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In the Forum: Musical Discussions
In the Thread: William Kapell legacy and patting behavior.
Post Subject: Keeping in Touch With the Inner James DeanPosted by Paul S on: 1/11/2009
I listened today to RCA LM2588, 1962, which turned out to be a rarity: a not-so-well-engineered shaded dog.  This album is re-dubs of studio recordings made from 1944 - 1953  (right before Kapell's death).  Serge Koussevitzky conducts the BSO for  Khachaturian's Concerto for Piano and Orchestra; Fritz Reiner conducts the Robin Hood Dell Orchestra for Rachmaninoff's 18th variation from Rhapsody on a Theme of Pagannini; Kapell solos on Albeniz's Evocation and Listz's Mephisto Waltz.

All of these works can serve to show off pianism, per se; lots of fast, wide runs and difficult bridges.  But I have to say that Kapell doesn't really seem to me to fall into the showiness.  I find his timing to be very poetic, and his dynamics are also wide enough without being there just to be there.  He certainly hits all the notes cleanly and his expression does not seem to get swamped by technical concerns.  I find all of the works to be musically interesting and the conductors and the orchestras do well enough.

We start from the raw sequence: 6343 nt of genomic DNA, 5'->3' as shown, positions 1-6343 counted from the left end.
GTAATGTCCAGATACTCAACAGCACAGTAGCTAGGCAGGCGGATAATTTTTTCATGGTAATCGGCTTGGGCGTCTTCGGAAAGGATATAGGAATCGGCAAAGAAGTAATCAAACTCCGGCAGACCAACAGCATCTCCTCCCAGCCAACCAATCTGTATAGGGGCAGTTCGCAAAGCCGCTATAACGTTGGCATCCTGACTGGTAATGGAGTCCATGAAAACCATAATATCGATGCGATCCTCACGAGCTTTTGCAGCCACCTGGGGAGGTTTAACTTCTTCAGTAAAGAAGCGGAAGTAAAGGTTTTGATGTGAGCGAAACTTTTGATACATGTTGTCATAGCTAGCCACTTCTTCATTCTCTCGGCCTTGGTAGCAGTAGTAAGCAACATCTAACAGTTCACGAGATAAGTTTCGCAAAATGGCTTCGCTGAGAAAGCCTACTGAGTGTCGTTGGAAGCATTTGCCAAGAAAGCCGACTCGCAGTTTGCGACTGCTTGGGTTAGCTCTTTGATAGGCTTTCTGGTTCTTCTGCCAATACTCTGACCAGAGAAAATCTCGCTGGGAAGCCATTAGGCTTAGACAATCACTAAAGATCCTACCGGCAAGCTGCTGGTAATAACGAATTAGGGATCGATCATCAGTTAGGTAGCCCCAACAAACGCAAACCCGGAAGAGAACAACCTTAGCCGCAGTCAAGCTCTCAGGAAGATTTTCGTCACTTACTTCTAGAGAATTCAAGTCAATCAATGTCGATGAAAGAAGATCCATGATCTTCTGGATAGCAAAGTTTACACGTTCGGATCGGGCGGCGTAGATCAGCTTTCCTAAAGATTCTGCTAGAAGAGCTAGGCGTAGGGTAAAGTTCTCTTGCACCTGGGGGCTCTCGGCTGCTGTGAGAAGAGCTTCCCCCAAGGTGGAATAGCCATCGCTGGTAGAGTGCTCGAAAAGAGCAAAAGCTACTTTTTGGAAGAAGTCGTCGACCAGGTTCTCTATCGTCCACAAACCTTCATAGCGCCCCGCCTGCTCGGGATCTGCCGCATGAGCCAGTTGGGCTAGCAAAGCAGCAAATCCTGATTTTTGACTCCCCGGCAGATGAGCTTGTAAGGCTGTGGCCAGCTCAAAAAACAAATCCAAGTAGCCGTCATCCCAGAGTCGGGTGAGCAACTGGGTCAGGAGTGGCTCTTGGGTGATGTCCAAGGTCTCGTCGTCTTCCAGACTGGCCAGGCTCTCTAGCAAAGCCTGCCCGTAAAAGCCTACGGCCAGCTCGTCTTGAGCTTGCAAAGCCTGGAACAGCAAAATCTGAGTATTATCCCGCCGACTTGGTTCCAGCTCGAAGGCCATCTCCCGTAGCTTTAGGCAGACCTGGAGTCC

It took me a while to hear what Romy was talking about with respect to touch, because K's notes are pretty incisive.  Still, there is something going on that sounds like he sort of pokes at the keys and lets them fly away rather than pressing them all the way down.  He generally hits hard enough to get good register, and his two-footed pedaling works to keep things sounding clean rather than re-bound-y or too string-y, albeit his Steinway (?) did sound somewhat like a small Bosendorfer in that regard.

Taking everything into consideration, I have to say he's "good", all right; but it was hard to hear things the same once I noticed the "poking" thing.

Overall, I would dub Kapell the James Dean of pianists.

Paul S

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